After all that if you feel like a peaceful respite surrounded by park land, waterfalls, Roman ruins and the best view in Nice, try a walk up to the Colline du Chateau. At the end of the Promenade des Anglais is a promontory that rises above the colourful chaos below. There is a lift to the top at the end of the Rue des Ponchettes, but you really should try the steps. On a clear day you can see the Mountains of the Maures behind St.Tropez to the South and the Alps to the North. After many years in the doldrums Nice is fast becoming the destination city of the Riviera. It’s big enough not to have a season so you can enjoy its vivacious, cheeky and laid back approach to life all year round.
You could spend years getting to know the real Nice, but even a short stay can fill you with an enthusiasm and an overwhelming desire to come back again and again to a city that has a real talent for reinvention.
- Matisse Museum – 164 avenue des Arenes de Cimiez. Tel: 04 93 81 08 08. Open year round except Tuesday and some public holidays. Admission 4 euros. Free on the 1st and 3rd Sun of very month for the under 18’s.
- Musée des Beaux-Arts – Collection of paintings and sculptures (over 600 works) from15th to the 20th century. 33 avenue des Baumettes. Tel: 04 92 15 28 28. Open all year round except Monday and some holidays. Admission 4 euros. Free on the 1st and 3rd Sun of very month for the under 18’s
- Musée National Marc Chagall – The largest public collection of works by Chagall. Avenue du Docteur Menard. Tel: 04 93 53 87 20. Open all year round, except Tuesday and some public holidays. Admission 5.5 euros, 18 to 25 year olds 4 euros, free if your under 18.
- The Modern Art Museum – Showcase for the “school of Nice” and avant-garde artists from Europe and the USA, from the ‘sixties to the present day. Famous white marble clad building next to the old town. Promenade des Arts. Tel: 04 93 62 61 62. Admission 4 euros, Free on the 1st and 3rd Sun of very month for the under 18’s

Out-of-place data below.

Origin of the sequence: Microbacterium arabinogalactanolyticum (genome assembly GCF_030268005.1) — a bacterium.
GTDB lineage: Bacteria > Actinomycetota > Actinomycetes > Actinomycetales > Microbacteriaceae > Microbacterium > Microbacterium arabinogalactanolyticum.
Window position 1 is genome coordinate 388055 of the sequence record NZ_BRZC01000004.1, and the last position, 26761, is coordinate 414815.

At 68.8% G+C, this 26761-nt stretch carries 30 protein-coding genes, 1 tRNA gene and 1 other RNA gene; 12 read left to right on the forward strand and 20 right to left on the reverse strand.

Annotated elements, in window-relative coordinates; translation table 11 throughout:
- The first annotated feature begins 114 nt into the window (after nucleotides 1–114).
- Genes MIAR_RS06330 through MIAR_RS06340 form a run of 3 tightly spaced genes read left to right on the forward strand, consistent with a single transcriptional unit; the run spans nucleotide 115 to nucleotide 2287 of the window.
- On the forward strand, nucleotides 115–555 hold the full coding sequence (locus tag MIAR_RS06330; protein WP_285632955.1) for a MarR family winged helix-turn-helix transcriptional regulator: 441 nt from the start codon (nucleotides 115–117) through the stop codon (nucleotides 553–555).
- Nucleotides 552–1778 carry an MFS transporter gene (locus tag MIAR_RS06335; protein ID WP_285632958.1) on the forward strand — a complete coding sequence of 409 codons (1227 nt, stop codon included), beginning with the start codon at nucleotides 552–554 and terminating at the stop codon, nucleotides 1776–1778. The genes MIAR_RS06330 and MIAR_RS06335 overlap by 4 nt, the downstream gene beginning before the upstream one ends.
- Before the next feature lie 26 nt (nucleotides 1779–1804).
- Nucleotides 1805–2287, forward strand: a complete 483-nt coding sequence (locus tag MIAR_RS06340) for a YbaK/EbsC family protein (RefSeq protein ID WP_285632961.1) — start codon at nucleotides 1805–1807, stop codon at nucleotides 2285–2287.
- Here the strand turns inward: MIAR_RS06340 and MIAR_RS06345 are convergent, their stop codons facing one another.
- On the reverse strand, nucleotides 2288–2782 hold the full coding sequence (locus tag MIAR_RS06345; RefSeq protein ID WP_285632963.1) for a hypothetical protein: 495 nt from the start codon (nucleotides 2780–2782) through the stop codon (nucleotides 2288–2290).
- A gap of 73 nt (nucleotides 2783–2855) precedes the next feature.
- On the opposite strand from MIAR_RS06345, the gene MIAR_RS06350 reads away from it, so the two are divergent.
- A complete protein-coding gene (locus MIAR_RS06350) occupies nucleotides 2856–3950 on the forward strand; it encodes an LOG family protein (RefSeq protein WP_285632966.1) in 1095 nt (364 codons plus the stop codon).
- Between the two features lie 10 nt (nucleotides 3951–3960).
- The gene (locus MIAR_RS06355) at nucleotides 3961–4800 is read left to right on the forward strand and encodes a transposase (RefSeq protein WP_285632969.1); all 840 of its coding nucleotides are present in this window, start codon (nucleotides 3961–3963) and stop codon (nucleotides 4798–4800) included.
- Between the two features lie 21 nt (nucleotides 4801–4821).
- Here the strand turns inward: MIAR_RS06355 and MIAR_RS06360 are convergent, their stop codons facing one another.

- The Hotel Palais de la Mediterranee – 15 Promenade des Anglais; Tel: 04 92 14 77 20; If you want classy food with a spectacular menu without pompous service this first floor restaurant offers it all. Expensive but worth it.
- Grand Balcon – Rue St Francois de Paule. Tel: 04 93 81 26 62; An elegant restaurant with an outdoor eating terrace. Situated right next to the Opera house. With superlative dishs like wild sea bass risotto, cod and coconut curry and an eye filet to die for, drizzled with thin slices of foie gras. Moderate to expensive.
- La Part des Anges – 17 rue Gubernatis; Tel: 04 93 62 69 80; This is a favorite restaurant of the author. Run by a young couple, a mix between a classy wine shop and a small discreet and relaxed restaurant at the back of the cellar. The wine can be served by the glass and bottles are sold at the same price as the shop – a real bargain with over 1200 wines available. Uncomplicated meat dishes, just like granny used to make (if she was French) served with great panache and flavour.
- Cafe de Turin – 5 place Garibaldi; Tel: 04 93 62 29 52; This is simply the best seafood restaurant in Nice. It’s an institution that does not try to do anything else but serve the freshest seafood available. The best selection of oysters you can image with all sizes and types represented on the menu, as well as fresh crab, lobster, prawns. Its noisy, there’s no table clothes, the service is abrupt and the queues to get in are legendary. But it’s well worth the wait.